kyarazen wrote:sung8891 wrote:
so before you even think of storage , you have first to ensure that the tea you buy is of the type that will age well. A lot of vendors that sell the type that won't age well will tell you to keep your tea sealed. A tea properly processed for aging will age, it is just a matter of time.
perhaps you will need to taste a proper sealed tea before deciding.
my relatives in ipoh did go into a crazy period of buying pu-erh tea because everyone was hyping. was given some dayi tea recently. their expected outcome is to have the "attap-water" taste and smell, reminiscent of the roofing of their homes in child hood, bamboo taste, old book, old paper smell..
it was only the 90s when several taiwanese tea lovers pushed for the dryed stored pu-erh vs the hk wet stored pu-erh and as some of the writers had described, it took them a long time to convince others on the dry stored method.
and this time round it will probably take a long time to convince people on heavy compression or sealed stored types of pu-erh. i've had the fortune of tasting some superb sealed stored pu-erh, and have found the parameters (almost!) after a load of experiments and measurements in lab. i've also several heavily compressed teas from late 80s to 90s.. but no longer drinking them or offering them as free samples as i rather keep them intact (due to sudden intense price increment!)...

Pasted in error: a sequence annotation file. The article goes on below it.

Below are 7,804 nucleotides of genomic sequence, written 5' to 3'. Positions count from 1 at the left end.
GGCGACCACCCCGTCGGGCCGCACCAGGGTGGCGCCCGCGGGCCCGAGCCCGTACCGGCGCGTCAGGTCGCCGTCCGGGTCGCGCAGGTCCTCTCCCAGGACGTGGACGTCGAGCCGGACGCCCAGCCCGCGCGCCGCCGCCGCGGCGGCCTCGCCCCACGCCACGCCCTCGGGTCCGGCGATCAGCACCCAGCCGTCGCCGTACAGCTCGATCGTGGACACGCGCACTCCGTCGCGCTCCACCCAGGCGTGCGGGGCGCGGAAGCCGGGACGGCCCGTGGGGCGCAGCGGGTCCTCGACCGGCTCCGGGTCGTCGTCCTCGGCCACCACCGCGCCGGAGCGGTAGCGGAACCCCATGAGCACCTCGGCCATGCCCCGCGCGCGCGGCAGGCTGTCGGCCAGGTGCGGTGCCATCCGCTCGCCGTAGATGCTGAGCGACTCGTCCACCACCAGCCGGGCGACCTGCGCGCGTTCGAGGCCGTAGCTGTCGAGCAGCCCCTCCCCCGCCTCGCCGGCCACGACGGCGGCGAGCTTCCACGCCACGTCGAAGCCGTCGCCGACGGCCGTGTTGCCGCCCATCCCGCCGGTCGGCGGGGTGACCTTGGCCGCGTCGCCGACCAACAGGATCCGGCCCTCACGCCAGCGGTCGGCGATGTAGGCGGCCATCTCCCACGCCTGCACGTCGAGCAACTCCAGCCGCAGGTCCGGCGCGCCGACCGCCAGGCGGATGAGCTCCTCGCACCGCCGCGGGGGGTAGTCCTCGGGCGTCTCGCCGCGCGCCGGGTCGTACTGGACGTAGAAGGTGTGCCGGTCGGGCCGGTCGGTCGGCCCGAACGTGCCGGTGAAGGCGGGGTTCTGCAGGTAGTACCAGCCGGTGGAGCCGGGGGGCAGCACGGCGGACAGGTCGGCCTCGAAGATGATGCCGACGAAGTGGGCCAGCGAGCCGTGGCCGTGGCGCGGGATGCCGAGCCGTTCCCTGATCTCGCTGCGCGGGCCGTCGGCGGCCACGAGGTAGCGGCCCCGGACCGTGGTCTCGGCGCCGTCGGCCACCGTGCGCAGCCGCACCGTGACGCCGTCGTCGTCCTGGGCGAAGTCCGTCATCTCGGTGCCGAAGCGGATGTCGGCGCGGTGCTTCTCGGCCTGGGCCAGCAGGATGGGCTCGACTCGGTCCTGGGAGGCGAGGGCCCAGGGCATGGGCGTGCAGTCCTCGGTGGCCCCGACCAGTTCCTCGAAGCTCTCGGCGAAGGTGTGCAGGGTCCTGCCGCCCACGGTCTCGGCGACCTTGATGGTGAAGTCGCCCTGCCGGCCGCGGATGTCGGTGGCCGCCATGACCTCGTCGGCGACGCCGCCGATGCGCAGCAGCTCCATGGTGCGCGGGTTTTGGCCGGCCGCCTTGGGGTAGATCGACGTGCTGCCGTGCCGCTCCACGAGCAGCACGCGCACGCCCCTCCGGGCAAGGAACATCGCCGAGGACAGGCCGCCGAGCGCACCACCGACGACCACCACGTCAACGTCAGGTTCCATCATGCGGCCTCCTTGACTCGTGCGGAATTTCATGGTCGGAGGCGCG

You have to remember that most places are not like Malaysia, and the storage conditions in drier, cooler places are not going to be the same. Slowing down aging via wrapping maybe a good idea in Malaysia, but my friends in Hong Kong, some of whose livelihood depends on them storing their tea well because they sell tea for a living, don't wrap their teas until they reach about 30 years old. Experiments have been run and optimal storage has been discovered a long time ago - it's not news. They've been in the business for three generations. Storing tea in places with real winters will mean even slower aging to start off with, which means that methods to make it even slower, like wrapping, is probably not going to be suitable. If someone in Chicago read this and went ahead and wrapped all his tea in shrink wrap, 30 years later he'll still have "grape juice", as shah put it. In Malaysia it might've turned into wine, but in other places it'll not be so good.
So I think a very important thing to remember is all the "shrink wrap" advocates here are talking of storage comparisons with hot and humid places like Malaysia and Singapore. YMMV if you're in a colder and drier climate.